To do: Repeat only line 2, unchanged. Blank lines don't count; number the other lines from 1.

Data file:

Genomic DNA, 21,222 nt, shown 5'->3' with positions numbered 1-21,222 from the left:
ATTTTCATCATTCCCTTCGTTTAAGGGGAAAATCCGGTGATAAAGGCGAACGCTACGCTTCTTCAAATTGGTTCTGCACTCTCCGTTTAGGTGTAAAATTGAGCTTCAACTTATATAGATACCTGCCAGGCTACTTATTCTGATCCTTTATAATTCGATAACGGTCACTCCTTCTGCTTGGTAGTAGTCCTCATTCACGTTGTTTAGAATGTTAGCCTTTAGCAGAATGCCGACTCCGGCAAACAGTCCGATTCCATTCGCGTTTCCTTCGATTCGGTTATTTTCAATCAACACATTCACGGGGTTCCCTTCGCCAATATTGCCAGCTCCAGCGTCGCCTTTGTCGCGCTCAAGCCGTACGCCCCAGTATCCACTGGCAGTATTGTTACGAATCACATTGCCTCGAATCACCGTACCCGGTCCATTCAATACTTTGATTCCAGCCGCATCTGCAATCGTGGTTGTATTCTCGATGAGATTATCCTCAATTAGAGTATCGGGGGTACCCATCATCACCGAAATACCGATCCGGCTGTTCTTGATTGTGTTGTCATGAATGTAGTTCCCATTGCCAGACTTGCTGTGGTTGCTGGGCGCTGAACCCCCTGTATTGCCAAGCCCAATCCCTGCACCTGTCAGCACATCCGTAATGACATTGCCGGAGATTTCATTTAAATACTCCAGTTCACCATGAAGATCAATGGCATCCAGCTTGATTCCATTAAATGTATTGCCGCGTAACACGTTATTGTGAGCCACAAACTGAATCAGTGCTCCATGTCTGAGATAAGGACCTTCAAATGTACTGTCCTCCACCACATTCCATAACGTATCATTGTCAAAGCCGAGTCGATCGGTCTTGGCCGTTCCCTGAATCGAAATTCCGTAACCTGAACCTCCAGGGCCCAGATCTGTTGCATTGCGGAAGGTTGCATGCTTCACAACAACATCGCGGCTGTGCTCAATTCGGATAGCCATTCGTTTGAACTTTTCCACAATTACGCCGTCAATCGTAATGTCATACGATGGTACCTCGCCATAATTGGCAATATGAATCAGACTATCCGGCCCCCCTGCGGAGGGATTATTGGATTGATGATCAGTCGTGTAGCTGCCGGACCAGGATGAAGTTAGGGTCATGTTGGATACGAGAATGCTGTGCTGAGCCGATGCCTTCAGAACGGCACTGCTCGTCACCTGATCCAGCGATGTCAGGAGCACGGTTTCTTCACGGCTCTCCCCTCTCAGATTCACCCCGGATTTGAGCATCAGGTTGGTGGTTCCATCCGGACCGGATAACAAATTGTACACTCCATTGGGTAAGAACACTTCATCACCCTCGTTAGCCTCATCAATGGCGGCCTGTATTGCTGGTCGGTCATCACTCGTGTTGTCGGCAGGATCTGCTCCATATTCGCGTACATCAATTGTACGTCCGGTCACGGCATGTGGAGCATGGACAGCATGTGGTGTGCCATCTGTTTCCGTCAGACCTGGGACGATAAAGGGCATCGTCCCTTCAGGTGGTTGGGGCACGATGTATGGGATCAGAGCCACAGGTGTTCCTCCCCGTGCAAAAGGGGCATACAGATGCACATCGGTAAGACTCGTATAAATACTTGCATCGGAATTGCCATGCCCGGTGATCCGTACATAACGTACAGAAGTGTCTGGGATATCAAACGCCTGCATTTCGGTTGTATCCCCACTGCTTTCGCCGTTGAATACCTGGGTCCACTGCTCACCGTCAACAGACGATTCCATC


ATTTTCATCATTCCCTTCGTTTAAGGGGAAAATCCGGTGATAAAGGCGAACGCTACGCTTCTTCAAATTGGTTCTGCACTCTCCGTTTAGGTGTAAAATTGAGCTTCAACTTATATAGATACCTGCCAGGCTACTTATTCTGATCCTTTATAATTCGATAACGGTCACTCCTTCTGCTTGGTAGTAGTCCTCATTCACGTTGTTTAGAATGTTAGCCTTTAGCAGAATGCCGACTCCGGCAAACAGTCCGATTCCATTCGCGTTTCCTTCGATTCGGTTATTTTCAATCAACACATTCACGGGGTTCCCTTCGCCAATATTGCCAGCTCCAGCGTCGCCTTTGTCGCGCTCAAGCCGTACGCCCCAGTATCCACTGGCAGTATTGTTACGAATCACATTGCCTCGAATCACCGTACCCGGTCCATTCAATACTTTGATTCCAGCCGCATCTGCAATCGTGGTTGTATTCTCGATGAGATTATCCTCAATTAGAGTATCGGGGGTACCCATCATCACCGAAATACCGATCCGGCTGTTCTTGATTGTGTTGTCATGAATGTAGTTCCCATTGCCAGACTTGCTGTGGTTGCTGGGCGCTGAACCCCCTGTATTGCCAAGCCCAATCCCTGCACCTGTCAGCACATCCGTAATGACATTGCCGGAGATTTCATTTAAATACTCCAGTTCACCATGAAGATCAATGGCATCCAGCTTGATTCCATTAAATGTATTGCCGCGTAACACGTTATTGTGAGCCACAAACTGAATCAGTGCTCCATGTCTGAGATAAGGACCTTCAAATGTACTGTCCTCCACCACATTCCATAACGTATCATTGTCAAAGCCGAGTCGATCGGTCTTGGCCGTTCCCTGAATCGAAATTCCGTAACCTGAACCTCCAGGGCCCAGATCTGTTGCATTGCGGAAGGTTGCATGCTTCACAACAACATCGCGGCTGTGCTCAATTCGGATAGCCATTCGTTTGAACTTTTCCACAATTACGCCGTCAATCGTAATGTCATACGATGGTACCTCGCCATAATTGGCAATATGAATCAGACTATCCGGCCCCCCTGCGGAGGGATTATTGGATTGATGATCAGTCGTGTAGCTGCCGGACCAGGATGAAGTTAGGGTCATGTTGGATACGAGAATGCTGTGCTGAGCCGATGCCTTCAGAACGGCACTGCTCGTCACCTGATCCAGCGATGTCAGGAGCACGGTTTCTTCACGGCTCTCCCCTCTCAGATTCACCCCGGATTTGAGCATCAGGTTGGTGGTTCCATCCGGACCGGATAACAAATTGTACACTCCATTGGGTAAGAACACTTCATCACCCTCGTTAGCCTCATCAATGGCGGCCTGTATTGCTGGTCGGTCATCACTCGTGTTGTCGGCAGGATCTGCTCCATATTCGCGTACATCAATTGTACGTCCGGTCACGGCATGTGGAGCATGGACAGCATGTGGTGTGCCATCTGTTTCCGTCAGACCTGGGACGATAAAGGGCATCGTCCCTTCAGGTGGTTGGGGCACGATGTATGGGATCAGAGCCACAGGTGTTCCTCCCCGTGCAAAAGGGGCATACAGATGCACATCGGTAAGACTCGTATAAATACTTGCATCGGAATTGCCATGCCCGGTGATCCGTACATAACGTACAGAAGTGTCTGGGATATCAAACGCCTGCATTTCGGTTGTATCCCCACTGCTTTCGCCGTTGAATACCTGGGTCCACTGCTCACCGTCAACAGACGATTCCATC